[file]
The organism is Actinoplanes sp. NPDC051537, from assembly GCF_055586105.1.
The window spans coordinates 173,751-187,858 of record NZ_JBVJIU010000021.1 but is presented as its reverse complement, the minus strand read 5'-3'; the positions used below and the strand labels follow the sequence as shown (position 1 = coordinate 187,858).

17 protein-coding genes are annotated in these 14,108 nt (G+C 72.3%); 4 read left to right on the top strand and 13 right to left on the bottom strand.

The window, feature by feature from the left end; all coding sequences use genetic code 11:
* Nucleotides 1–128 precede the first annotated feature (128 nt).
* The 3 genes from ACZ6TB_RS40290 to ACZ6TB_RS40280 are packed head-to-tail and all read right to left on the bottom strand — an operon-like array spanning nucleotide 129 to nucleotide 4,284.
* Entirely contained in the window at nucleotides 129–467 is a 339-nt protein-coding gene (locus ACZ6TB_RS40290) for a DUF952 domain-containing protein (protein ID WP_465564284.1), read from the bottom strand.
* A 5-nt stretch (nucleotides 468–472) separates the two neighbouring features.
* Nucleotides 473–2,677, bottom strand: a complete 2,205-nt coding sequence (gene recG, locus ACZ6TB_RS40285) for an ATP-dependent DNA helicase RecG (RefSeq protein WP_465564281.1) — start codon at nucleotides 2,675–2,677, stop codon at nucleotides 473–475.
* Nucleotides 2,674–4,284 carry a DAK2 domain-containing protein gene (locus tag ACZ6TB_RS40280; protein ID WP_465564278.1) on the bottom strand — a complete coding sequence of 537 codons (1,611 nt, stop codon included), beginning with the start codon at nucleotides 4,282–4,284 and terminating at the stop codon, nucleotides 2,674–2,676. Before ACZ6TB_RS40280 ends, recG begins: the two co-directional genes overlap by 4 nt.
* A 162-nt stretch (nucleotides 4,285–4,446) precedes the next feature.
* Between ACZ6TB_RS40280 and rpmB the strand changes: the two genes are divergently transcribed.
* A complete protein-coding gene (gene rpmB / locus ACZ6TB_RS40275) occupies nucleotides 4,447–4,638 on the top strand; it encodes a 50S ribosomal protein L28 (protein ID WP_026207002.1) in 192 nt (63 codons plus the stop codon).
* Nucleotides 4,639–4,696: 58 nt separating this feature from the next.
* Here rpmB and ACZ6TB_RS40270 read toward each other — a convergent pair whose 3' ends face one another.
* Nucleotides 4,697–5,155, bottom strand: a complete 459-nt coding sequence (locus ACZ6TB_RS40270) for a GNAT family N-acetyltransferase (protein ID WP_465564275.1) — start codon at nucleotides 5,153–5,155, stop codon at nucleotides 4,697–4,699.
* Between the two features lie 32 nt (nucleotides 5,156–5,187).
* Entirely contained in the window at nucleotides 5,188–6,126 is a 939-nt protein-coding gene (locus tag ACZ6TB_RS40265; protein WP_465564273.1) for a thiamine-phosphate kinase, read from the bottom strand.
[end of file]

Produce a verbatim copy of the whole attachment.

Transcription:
The organism is Actinoplanes sp. NPDC051537, from assembly GCF_055586105.1.
The window spans coordinates 173,751-187,858 of record NZ_JBVJIU010000021.1 but is presented as its reverse complement, the minus strand read 5'-3'; the positions used below and the strand labels follow the sequence as shown (position 1 = coordinate 187,858).

17 protein-coding genes are annotated in these 14,108 nt (G+C 72.3%); 4 read left to right on the top strand and 13 right to left on the bottom strand.

The window, feature by feature from the left end; all coding sequences use genetic code 11:
* Nucleotides 1–128 precede the first annotated feature (128 nt).
* The 3 genes from ACZ6TB_RS40290 to ACZ6TB_RS40280 are packed head-to-tail and all read right to left on the bottom strand — an operon-like array spanning nucleotide 129 to nucleotide 4,284.
* Entirely contained in the window at nucleotides 129–467 is a 339-nt protein-coding gene (locus ACZ6TB_RS40290) for a DUF952 domain-containing protein (protein ID WP_465564284.1), read from the bottom strand.
* A 5-nt stretch (nucleotides 468–472) separates the two neighbouring features.
* Nucleotides 473–2,677, bottom strand: a complete 2,205-nt coding sequence (gene recG, locus ACZ6TB_RS40285) for an ATP-dependent DNA helicase RecG (RefSeq protein WP_465564281.1) — start codon at nucleotides 2,675–2,677, stop codon at nucleotides 473–475.
* Nucleotides 2,674–4,284 carry a DAK2 domain-containing protein gene (locus tag ACZ6TB_RS40280; protein ID WP_465564278.1) on the bottom strand — a complete coding sequence of 537 codons (1,611 nt, stop codon included), beginning with the start codon at nucleotides 4,282–4,284 and terminating at the stop codon, nucleotides 2,674–2,676. Before ACZ6TB_RS40280 ends, recG begins: the two co-directional genes overlap by 4 nt.
* A 162-nt stretch (nucleotides 4,285–4,446) precedes the next feature.
* Between ACZ6TB_RS40280 and rpmB the strand changes: the two genes are divergently transcribed.
* A complete protein-coding gene (gene rpmB / locus ACZ6TB_RS40275) occupies nucleotides 4,447–4,638 on the top strand; it encodes a 50S ribosomal protein L28 (protein ID WP_026207002.1) in 192 nt (63 codons plus the stop codon).
* Nucleotides 4,639–4,696: 58 nt separating this feature from the next.
* Here rpmB and ACZ6TB_RS40270 read toward each other — a convergent pair whose 3' ends face one another.
* Nucleotides 4,697–5,155, bottom strand: a complete 459-nt coding sequence (locus ACZ6TB_RS40270) for a GNAT family N-acetyltransferase (protein ID WP_465564275.1) — start codon at nucleotides 5,153–5,155, stop codon at nucleotides 4,697–4,699.
* Between the two features lie 32 nt (nucleotides 5,156–5,187).
* Entirely contained in the window at nucleotides 5,188–6,126 is a 939-nt protein-coding gene (locus tag ACZ6TB_RS40265; protein WP_465564273.1) for a thiamine-phosphate kinase, read from the bottom strand.